The Continuing Tragedy of Mr. Wild’s Death

It was a typical sunny and slightly humid day in late August as we joined the mass of anxious parents leading our curious children to the paved area near the playground behind Springbrook Elementary School here in Naperville.  Our 5th grader had come to know the routine well and said a quick goodbye as he headed off with his blossoming independence to find his class line with his new teacher at the helm holding up the “5P” sign.  Our second grader was a little more bashful, more than happy to continue holding my hand tightly as he was in no hurry to make his way into the valley of tall kids.  As we searched for his second grade teacher, I noticed another smiling young red-haired 2nd grade teacher named Mr. Wild welcoming children and parents like a seasoned pro.   I couldn’t help but smile and wonder if this guy was even old enough to teach, but he was holding his own and seemed to be enjoying every minute.  I thought to myself, if only everyone could be so blessed to have such a genuine enthusiasm to be at work.  On that day, there were no news vans with towering satellite antenna sitting out front, no news cameras capturing the beginning of this important chapter in this young teacher’s life, no reporters seeking to learn more about Mr. Wild or how much fun it was to be a 2nd grade teacher with the last name “Wild”.

As the school year moved into full motion, there was an almost star-struck report one day from my 5th grader with dreams of the NFL that there was a new 2nd grade teacher that had played college football for North Central and his name was Mr. Wild.  I told him I thought that was pretty cool.  Still, that night when I turned on the local news there was no story about a college football player from North Central who was now teaching elementary school in Naperville.

Fast-forward to numerous mornings this school year and the frantic morning drop-off routine, orchestrated by the persistent vigilance of Springbrook Elementary teachers.  Each morning as parents, in our daily attempt to comply with the hurry-up-and-wait procedure, we quickly get to know the teachers’ commanding presence and determined faces to get everyone into school on time, sometimes operating with the military precision of a drill Sergent.  But on the mornings when Mr. Wild was on duty, he always stood out from the rest sporting a warm smile on his face and always welcoming students to school whether they were in his class or not.  I can remember one morning vividly when my 2nd grader was struggling to get his heavy backpack and other belongings together to get out of the car as he spilled onto the sidewalk.  There was Mr. Wild, smiling and lending a hand in helping him get his stuff together and making the situation a little bit lighter.  On that morning there were no news vans, cameras or assertive reporters hanging around to capture the story of Mr. Wild who was clearly doing what he was put on this Earth to do… and that was to teach.

Today, on this overcast and solemn morning, the world was moving a little slower at Springbrook Elementary School.  As I pulled into the drop-off line it was very clear that Mr. Wild nor his warm smile was there to welcome our children, nor would it ever be again.  I looked over to my left to discover the unwelcome sight of news vans with towering satellite antenna, cameras and reporters sitting on the street at the edge of the school campus.  I thought to myself, these tragedy vultures missed the biggest story of them all, which was that day back in August when Mr. Wild brought his warm smile, genuine caring and passion for teaching to start what would have been a long and inspiring career as a teacher.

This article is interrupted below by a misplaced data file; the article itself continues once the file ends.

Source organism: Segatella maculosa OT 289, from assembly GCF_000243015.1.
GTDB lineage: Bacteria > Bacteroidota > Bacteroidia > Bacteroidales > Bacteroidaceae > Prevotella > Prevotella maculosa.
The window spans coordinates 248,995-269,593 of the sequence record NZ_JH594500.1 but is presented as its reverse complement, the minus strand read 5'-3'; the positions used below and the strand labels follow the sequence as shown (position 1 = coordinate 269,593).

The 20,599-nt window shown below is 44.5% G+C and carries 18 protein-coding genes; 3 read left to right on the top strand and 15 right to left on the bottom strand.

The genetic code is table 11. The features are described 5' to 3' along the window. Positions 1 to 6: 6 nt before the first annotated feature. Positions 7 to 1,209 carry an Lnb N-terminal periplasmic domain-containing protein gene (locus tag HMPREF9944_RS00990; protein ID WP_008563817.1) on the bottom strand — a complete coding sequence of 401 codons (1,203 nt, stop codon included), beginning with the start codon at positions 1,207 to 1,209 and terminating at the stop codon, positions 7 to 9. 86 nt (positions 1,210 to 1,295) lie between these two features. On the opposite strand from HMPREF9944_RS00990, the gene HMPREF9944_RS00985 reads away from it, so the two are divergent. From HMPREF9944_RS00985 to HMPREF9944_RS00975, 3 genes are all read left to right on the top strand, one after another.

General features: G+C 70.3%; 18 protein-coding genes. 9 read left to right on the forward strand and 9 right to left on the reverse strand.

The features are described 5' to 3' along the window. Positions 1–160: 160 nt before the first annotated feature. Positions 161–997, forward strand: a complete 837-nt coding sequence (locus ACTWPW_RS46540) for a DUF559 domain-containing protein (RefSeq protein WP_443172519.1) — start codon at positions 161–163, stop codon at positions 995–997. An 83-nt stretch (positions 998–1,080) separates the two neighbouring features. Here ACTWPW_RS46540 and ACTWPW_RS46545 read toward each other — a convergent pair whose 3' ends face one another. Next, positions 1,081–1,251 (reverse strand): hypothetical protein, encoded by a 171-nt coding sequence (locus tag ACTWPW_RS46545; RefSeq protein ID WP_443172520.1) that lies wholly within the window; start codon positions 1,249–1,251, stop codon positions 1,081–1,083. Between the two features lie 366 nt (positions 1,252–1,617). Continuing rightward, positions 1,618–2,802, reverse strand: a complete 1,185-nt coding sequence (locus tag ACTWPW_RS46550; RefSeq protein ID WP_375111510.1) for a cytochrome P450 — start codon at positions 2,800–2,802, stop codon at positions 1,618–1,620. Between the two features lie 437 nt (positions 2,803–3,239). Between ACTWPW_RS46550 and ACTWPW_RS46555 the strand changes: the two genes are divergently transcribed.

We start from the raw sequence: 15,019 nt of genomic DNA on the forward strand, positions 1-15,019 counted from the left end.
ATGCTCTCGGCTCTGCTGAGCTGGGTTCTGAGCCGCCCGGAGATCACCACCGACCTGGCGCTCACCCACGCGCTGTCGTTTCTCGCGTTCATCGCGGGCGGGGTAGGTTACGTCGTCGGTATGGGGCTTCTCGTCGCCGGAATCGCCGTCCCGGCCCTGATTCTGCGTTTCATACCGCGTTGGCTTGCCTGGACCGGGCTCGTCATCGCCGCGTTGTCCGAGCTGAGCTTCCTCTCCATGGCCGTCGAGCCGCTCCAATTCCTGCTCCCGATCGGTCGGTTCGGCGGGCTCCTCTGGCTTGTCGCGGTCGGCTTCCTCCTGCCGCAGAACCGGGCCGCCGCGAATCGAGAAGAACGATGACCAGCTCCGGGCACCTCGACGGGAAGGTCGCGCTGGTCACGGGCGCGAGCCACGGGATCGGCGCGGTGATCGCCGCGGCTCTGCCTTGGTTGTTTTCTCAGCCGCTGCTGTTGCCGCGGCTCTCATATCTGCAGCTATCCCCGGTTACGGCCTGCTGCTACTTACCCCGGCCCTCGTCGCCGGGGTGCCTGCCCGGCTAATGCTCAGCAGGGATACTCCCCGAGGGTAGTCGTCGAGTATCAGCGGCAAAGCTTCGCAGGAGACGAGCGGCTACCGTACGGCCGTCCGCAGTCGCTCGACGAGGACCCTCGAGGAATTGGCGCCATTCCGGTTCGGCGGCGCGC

On this day, I take immense pride in our courageous Springbrook Elementary teachers and staff as they managed to find a way to help our children understand on some level, doing their best to fight back their own tears in just getting through what was certainly one of the longest school days in their career.  We’ve all carefully navigated our way through conversations with our children and listening very carefully to their young feelings and emotions.

As for ABC 7 Chicago, Fox News Chicago and CBS 2 Chicago… shame on you for trespassing upon the tragedy and innocence of this morning during drop-off and this afternoon during pick-up by showing up at our school with your antennas and cameras blazing to drive home the tragedy a little deeper, leaving our children with even more questions.

This morning, I feel you over-stepped any boundary you may have had and further preyed upon the innocence of our children in the wake of such a senseless tragedy by turning the cameras on them.  I, and many parents I’ve spoken with, feel it was in exceedingly poor taste.  Your actions have served to only further contribute to the continuing tragedy of Mr. Wild’s death.

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One response to “The Continuing Tragedy of Mr. Wild’s Death

  1. I just found this online…My son was lucky enough to have Mr. Wild as his teacher, and I too have thought about the first day of school so many times since Mr. Wild passed away. He seemed giddy – he just had this smile on his face that he never took off, and he was a little bouncy – nervous/happy energy, I’m sure. I’ll never forget it. The kids just adored him, and more importantly, he adored them. Even though the school year is over now, there is not a day that goes by that we don’t think about him.

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